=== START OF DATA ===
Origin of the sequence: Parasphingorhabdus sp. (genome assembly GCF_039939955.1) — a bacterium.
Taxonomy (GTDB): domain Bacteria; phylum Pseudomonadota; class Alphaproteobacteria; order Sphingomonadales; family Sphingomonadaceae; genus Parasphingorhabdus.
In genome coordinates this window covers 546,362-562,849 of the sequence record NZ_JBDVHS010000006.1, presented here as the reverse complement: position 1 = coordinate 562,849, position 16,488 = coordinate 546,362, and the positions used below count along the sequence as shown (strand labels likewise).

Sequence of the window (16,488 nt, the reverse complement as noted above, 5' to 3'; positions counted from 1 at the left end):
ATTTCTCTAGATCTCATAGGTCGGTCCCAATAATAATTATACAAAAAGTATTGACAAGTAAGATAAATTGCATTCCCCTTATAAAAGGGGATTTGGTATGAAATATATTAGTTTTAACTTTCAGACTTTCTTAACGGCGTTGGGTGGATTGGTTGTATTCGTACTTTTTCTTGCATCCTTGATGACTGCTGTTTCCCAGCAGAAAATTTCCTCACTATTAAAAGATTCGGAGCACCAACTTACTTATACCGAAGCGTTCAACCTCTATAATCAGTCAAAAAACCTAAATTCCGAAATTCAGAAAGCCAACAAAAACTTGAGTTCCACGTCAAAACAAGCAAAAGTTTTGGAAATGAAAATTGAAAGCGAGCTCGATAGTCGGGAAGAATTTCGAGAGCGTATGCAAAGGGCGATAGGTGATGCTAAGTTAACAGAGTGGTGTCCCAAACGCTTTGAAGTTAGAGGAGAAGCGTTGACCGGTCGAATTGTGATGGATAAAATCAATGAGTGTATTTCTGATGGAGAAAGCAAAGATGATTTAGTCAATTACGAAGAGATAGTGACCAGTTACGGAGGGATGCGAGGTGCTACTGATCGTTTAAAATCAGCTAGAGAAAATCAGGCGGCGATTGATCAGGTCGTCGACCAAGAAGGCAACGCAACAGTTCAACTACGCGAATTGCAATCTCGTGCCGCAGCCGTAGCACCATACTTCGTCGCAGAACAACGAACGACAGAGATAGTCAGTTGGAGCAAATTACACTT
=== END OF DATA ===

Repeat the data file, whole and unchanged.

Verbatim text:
Origin of the sequence: Parasphingorhabdus sp. (genome assembly GCF_039939955.1) — a bacterium.
Taxonomy (GTDB): domain Bacteria; phylum Pseudomonadota; class Alphaproteobacteria; order Sphingomonadales; family Sphingomonadaceae; genus Parasphingorhabdus.
In genome coordinates this window covers 546,362-562,849 of the sequence record NZ_JBDVHS010000006.1, presented here as the reverse complement: position 1 = coordinate 562,849, position 16,488 = coordinate 546,362, and the positions used below count along the sequence as shown (strand labels likewise).

Sequence of the window (16,488 nt, the reverse complement as noted above, 5' to 3'; positions counted from 1 at the left end):
ATTTCTCTAGATCTCATAGGTCGGTCCCAATAATAATTATACAAAAAGTATTGACAAGTAAGATAAATTGCATTCCCCTTATAAAAGGGGATTTGGTATGAAATATATTAGTTTTAACTTTCAGACTTTCTTAACGGCGTTGGGTGGATTGGTTGTATTCGTACTTTTTCTTGCATCCTTGATGACTGCTGTTTCCCAGCAGAAAATTTCCTCACTATTAAAAGATTCGGAGCACCAACTTACTTATACCGAAGCGTTCAACCTCTATAATCAGTCAAAAAACCTAAATTCCGAAATTCAGAAAGCCAACAAAAACTTGAGTTCCACGTCAAAACAAGCAAAAGTTTTGGAAATGAAAATTGAAAGCGAGCTCGATAGTCGGGAAGAATTTCGAGAGCGTATGCAAAGGGCGATAGGTGATGCTAAGTTAACAGAGTGGTGTCCCAAACGCTTTGAAGTTAGAGGAGAAGCGTTGACCGGTCGAATTGTGATGGATAAAATCAATGAGTGTATTTCTGATGGAGAAAGCAAAGATGATTTAGTCAATTACGAAGAGATAGTGACCAGTTACGGAGGGATGCGAGGTGCTACTGATCGTTTAAAATCAGCTAGAGAAAATCAGGCGGCGATTGATCAGGTCGTCGACCAAGAAGGCAACGCAACAGTTCAACTACGCGAATTGCAATCTCGTGCCGCAGCCGTAGCACCATACTTCGTCGCAGAACAACGAACGACAGAGATAGTCAGTTGGAGCAAATTACACTT